(many elected to start using T3, even though they didn't actually need it; although I don't quite recommend this anymore, it was under the care of my personal anti-aging physician and most of my clients were 35+ and had a lot of money/resources)
My new friend, Alexander Cortes aka 'The Jesus', has trained 100's of people across the United States and he said the exact same thing -
I've been a personal trainer going on 7 years, and I've heard many times over from clients that they believe they have "low thyroid" I've always encouraged them to go get blood work done and get their thyroid levels checked.
Out of the hundreds of people I've worked with, only one time has a client been [actually] diagnosed with hypothyroidism.
While hypothyroidism can be a complex syndrome to diagnose and treat, the larger point is that vast majority of people have entirely normal thyroid function. And ironically, hypothyroidism is more likely to occur in people that have lost significant amounts of weight and have extremely low body fat. In fact, people that are overweight, are very unlikely to have low thyroid levels.
Follow him on Twitter -
Men that lift->confidence>women>sex All men should enjoy being strong https://t.co/yYF3sWehKU— Alexander J.A Cortes (@AJA_Cortes) October 10, 2015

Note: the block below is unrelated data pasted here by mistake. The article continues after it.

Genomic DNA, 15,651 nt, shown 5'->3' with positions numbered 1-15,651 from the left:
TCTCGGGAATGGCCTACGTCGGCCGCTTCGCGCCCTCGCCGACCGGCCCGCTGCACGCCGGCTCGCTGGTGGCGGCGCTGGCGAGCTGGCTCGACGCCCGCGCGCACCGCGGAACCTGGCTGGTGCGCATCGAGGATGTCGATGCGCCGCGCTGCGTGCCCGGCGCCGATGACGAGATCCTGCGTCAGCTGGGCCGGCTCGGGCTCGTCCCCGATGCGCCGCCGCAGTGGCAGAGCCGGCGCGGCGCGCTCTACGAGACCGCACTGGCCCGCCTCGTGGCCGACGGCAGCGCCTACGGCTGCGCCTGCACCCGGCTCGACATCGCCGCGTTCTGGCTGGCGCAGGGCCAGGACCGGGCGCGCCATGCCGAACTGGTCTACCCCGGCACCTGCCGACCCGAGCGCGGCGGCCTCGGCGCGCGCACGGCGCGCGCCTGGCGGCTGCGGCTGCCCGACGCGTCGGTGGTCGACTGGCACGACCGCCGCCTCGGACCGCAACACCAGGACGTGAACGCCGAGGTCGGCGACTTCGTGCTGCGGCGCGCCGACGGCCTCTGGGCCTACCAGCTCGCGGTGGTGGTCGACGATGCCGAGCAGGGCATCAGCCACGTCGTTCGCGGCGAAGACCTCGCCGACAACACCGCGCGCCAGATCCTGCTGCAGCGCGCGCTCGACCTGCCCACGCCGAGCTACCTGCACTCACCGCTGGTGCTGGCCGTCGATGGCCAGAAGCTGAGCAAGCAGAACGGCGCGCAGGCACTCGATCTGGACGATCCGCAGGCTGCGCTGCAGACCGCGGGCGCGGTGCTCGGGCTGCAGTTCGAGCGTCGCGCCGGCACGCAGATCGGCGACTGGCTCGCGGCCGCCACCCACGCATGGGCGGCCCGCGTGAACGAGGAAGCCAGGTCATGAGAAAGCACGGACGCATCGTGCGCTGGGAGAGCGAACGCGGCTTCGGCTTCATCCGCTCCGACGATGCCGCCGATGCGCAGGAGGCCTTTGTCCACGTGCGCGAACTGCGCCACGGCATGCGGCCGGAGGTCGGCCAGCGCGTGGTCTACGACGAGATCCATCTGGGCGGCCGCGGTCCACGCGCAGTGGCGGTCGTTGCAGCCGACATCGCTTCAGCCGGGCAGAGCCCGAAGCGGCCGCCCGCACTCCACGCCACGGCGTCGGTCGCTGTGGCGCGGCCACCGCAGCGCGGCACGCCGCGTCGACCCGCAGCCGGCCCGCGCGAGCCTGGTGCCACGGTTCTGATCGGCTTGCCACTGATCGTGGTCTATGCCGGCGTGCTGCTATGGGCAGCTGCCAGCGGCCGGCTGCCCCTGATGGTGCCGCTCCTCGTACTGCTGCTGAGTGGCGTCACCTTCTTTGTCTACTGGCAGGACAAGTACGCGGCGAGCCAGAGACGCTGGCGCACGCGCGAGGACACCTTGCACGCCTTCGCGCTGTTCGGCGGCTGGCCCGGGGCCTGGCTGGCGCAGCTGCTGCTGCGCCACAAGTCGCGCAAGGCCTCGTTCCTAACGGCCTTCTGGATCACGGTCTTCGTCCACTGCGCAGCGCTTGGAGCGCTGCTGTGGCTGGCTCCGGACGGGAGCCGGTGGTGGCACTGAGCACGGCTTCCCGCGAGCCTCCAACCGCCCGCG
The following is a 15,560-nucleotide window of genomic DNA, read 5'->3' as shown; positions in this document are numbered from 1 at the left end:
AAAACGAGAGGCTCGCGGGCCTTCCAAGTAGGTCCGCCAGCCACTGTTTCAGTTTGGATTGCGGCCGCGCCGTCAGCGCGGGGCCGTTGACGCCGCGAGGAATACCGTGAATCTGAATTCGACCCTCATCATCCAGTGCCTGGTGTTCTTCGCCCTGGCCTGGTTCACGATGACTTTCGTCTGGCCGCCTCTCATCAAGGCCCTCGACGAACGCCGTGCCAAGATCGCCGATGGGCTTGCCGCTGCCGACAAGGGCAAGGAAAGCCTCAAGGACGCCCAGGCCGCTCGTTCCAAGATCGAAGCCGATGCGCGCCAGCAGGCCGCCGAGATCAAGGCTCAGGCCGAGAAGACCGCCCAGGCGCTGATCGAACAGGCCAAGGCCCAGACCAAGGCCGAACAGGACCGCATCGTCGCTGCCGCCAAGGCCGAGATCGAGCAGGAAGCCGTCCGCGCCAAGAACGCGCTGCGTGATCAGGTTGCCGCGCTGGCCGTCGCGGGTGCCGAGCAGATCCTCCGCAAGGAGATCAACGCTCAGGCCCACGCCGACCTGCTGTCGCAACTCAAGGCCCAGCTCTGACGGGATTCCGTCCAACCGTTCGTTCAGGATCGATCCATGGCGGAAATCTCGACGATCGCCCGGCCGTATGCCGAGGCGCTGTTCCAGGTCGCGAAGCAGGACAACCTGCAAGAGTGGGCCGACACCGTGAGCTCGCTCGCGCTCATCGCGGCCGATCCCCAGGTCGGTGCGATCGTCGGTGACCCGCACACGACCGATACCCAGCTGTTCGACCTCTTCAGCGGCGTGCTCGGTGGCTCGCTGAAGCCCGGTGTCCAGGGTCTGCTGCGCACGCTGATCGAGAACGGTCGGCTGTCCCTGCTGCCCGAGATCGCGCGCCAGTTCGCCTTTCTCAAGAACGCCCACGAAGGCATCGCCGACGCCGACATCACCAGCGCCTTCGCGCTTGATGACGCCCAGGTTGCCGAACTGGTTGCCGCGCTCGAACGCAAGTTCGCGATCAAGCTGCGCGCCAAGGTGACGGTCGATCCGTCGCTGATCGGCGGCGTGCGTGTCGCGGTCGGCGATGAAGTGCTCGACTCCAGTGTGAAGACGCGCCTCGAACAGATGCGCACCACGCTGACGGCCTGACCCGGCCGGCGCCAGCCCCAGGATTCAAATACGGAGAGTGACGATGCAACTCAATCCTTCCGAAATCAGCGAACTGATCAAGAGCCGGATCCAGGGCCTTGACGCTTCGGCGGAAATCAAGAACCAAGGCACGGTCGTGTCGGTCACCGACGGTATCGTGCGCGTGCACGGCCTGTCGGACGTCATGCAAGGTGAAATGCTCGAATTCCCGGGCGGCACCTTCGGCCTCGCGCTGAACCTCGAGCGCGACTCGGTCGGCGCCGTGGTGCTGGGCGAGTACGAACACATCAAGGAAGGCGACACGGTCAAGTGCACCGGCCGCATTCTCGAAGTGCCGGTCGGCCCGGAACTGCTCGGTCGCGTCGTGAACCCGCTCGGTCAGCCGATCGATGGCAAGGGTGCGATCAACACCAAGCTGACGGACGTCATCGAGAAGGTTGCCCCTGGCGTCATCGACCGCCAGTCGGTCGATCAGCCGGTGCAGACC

Our point -
You probably don't have hypothyroidism (or even a slow thyroid), you just eat too much and don't move enough.
Fix that and you'll lose weight.
In fact -
Fix that and you'll fix almost all of your health and fitness problems.
The key is to not overeat and move your arms and legs more often!
Are There Any Thyroid Boosting Supplements That Work?
Unless you have nutritional deficiencies (specifically - iodine), which is VERY UNLIKELY unless you are following some weird diet or in a developing nation, a "thyroid supplement" is unlikely to help you.
At the same time, as I said on the topic of 'testosterone boosting supplements' - I'm out of the loop.
Maybe there is some new stuff out there that naturally increases TSH.
When I got off T3 for about 3 weeks in 2009 (in a silly attempt to restore my natural TSH), I took megadoses of "thyroid supplements" as part of my own little thyroid "PCT" treatment.
They didn't do a damn thing.
Should I Consider Taking Thyroid Hormone To Increase My Metabolism?